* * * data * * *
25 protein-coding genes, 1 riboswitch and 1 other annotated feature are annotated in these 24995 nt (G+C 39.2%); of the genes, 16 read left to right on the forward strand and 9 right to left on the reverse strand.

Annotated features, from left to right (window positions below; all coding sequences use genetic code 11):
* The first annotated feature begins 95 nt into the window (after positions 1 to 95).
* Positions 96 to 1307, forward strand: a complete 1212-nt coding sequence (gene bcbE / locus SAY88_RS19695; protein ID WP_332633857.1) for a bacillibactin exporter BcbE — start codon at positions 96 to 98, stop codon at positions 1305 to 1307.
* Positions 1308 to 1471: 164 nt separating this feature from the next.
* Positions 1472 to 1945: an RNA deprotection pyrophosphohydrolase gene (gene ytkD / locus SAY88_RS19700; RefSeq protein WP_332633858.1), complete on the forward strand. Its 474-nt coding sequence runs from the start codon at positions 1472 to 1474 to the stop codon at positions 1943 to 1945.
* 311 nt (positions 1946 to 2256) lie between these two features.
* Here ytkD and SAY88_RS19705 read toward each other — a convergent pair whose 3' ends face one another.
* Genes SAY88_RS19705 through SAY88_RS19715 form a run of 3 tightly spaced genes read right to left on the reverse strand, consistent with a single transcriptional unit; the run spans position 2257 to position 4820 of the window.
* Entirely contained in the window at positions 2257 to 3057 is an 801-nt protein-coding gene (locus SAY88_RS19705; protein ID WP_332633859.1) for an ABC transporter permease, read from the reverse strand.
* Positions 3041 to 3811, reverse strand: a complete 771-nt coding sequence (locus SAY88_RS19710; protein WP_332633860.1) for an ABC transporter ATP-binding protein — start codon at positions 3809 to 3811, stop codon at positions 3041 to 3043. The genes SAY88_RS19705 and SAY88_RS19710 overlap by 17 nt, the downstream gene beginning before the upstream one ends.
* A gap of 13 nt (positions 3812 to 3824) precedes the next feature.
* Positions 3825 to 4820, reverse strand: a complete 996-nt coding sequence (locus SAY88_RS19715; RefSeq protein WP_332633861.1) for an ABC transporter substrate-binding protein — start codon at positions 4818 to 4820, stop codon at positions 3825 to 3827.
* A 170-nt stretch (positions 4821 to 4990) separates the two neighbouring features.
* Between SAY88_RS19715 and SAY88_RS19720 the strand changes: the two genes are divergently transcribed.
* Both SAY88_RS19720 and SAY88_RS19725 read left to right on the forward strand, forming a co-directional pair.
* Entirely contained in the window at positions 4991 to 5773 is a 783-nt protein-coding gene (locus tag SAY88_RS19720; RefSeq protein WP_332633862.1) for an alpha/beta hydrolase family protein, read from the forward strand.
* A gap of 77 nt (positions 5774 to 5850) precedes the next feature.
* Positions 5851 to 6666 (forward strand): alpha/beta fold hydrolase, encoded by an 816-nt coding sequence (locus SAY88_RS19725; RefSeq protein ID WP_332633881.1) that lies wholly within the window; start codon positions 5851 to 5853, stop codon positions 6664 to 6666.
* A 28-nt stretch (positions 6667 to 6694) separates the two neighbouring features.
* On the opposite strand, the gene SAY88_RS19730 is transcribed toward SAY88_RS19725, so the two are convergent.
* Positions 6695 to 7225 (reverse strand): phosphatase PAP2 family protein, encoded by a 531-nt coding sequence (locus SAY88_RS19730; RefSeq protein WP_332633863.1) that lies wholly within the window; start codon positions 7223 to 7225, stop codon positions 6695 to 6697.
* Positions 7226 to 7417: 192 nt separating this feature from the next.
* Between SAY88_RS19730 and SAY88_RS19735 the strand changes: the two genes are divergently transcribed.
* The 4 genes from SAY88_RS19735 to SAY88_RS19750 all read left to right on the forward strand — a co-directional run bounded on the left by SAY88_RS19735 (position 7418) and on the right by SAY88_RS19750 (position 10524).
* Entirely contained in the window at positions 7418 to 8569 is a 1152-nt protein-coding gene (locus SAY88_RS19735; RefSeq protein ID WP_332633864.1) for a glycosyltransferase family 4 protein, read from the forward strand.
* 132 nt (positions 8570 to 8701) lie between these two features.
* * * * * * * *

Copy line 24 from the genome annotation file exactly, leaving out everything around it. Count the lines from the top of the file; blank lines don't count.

* Between SAY88_RS19730 and SAY88_RS19735 the strand changes: the two genes are divergently transcribed.